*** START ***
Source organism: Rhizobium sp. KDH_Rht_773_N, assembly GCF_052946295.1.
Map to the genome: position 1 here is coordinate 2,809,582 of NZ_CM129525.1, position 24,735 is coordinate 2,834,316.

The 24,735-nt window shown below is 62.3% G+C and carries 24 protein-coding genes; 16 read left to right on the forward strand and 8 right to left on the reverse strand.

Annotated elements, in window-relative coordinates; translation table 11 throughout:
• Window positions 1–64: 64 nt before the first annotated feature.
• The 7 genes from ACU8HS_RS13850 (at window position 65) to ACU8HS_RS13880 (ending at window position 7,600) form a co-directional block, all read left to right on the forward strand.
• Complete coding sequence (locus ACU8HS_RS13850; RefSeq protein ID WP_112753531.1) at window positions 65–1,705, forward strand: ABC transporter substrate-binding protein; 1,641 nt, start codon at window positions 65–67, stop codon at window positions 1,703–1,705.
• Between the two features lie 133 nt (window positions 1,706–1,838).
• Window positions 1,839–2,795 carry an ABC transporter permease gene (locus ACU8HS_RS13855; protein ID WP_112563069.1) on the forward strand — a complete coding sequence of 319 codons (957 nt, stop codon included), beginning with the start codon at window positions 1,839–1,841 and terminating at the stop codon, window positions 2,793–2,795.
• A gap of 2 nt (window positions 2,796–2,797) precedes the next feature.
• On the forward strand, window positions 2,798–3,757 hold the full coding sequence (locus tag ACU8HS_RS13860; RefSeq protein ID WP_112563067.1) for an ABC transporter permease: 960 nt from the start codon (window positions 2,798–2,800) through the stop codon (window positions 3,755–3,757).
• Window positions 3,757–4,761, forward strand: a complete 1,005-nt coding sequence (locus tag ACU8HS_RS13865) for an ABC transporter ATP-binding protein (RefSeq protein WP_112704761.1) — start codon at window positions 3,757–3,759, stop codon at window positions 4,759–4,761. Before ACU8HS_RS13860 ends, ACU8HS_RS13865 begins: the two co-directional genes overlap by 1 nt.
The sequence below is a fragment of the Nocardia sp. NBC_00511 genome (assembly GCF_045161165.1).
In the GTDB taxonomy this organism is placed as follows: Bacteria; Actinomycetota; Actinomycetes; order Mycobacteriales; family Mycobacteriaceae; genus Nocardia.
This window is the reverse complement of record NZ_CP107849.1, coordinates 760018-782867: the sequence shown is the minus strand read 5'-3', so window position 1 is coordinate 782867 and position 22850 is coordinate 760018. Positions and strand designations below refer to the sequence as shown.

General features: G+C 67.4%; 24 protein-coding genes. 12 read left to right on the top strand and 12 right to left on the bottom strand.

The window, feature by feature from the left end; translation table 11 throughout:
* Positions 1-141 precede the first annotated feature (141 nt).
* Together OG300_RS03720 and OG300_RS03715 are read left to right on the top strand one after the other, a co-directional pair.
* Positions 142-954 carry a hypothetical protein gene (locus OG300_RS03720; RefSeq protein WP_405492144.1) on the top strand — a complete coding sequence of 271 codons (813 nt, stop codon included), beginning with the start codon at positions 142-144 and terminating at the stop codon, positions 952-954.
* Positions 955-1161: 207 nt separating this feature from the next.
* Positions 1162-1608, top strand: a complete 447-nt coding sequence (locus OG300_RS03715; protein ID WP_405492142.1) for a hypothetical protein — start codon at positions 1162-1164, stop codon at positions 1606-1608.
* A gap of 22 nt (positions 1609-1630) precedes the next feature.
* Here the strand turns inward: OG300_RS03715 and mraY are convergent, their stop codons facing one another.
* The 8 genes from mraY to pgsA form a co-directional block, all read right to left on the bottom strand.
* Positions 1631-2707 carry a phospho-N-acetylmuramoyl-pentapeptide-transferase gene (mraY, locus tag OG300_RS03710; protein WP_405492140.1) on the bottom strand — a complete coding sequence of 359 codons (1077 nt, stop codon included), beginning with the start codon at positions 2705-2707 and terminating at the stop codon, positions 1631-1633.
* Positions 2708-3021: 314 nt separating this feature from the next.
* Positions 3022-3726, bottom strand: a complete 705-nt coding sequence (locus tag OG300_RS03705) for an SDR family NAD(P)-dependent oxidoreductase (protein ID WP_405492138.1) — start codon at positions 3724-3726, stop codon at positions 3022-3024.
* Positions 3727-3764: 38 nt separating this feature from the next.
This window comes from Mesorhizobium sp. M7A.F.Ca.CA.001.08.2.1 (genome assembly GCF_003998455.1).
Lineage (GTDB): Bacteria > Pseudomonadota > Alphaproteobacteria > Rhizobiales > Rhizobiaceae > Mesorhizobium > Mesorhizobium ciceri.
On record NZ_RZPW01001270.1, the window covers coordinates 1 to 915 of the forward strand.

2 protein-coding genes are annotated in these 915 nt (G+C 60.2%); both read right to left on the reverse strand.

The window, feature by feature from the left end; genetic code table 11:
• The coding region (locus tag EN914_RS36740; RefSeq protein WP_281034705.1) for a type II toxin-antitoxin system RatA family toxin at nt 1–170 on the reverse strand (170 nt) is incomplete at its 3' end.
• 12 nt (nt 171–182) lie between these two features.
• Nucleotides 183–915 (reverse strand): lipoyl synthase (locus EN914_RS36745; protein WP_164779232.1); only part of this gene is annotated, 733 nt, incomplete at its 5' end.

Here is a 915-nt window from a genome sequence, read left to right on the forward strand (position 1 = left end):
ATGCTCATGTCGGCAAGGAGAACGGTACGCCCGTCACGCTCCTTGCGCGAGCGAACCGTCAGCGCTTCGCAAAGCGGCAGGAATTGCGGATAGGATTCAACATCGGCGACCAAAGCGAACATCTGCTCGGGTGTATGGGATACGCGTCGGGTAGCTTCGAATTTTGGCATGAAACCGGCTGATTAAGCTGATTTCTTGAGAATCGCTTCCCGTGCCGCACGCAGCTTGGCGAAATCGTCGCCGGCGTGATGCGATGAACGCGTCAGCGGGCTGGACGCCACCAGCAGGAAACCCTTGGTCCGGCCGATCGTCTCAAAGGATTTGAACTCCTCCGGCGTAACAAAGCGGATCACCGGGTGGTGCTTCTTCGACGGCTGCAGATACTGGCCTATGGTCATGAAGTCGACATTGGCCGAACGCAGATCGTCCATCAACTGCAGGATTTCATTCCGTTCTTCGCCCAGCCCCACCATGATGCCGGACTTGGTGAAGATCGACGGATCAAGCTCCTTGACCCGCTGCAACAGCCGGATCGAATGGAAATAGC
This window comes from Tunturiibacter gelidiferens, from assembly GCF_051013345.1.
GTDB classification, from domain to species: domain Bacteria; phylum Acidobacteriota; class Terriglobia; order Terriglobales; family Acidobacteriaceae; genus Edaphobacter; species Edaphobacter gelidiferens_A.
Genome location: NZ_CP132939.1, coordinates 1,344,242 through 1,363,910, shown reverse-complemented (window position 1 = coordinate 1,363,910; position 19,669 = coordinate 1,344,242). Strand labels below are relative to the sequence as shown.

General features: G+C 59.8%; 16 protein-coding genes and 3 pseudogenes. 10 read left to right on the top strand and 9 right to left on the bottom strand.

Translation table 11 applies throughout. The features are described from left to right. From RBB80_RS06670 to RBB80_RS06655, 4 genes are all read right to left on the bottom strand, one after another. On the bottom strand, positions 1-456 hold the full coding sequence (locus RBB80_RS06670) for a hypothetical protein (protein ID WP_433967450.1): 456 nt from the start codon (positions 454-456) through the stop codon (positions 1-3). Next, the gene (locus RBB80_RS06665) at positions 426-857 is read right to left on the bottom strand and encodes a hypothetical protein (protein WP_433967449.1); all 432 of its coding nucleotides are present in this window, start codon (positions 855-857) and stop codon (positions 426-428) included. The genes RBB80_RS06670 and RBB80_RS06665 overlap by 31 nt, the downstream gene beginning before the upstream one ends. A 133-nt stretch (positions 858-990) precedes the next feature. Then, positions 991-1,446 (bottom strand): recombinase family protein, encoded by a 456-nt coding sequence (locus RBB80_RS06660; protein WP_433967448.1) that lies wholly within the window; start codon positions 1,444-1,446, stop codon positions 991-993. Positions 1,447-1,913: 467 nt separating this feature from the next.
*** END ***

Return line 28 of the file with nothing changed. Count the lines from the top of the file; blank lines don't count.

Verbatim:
* Positions 3022-3726, bottom strand: a complete 705-nt coding sequence (locus tag OG300_RS03705) for an SDR family NAD(P)-dependent oxidoreductase (protein ID WP_405492138.1) — start codon at positions 3724-3726, stop codon at positions 3022-3024.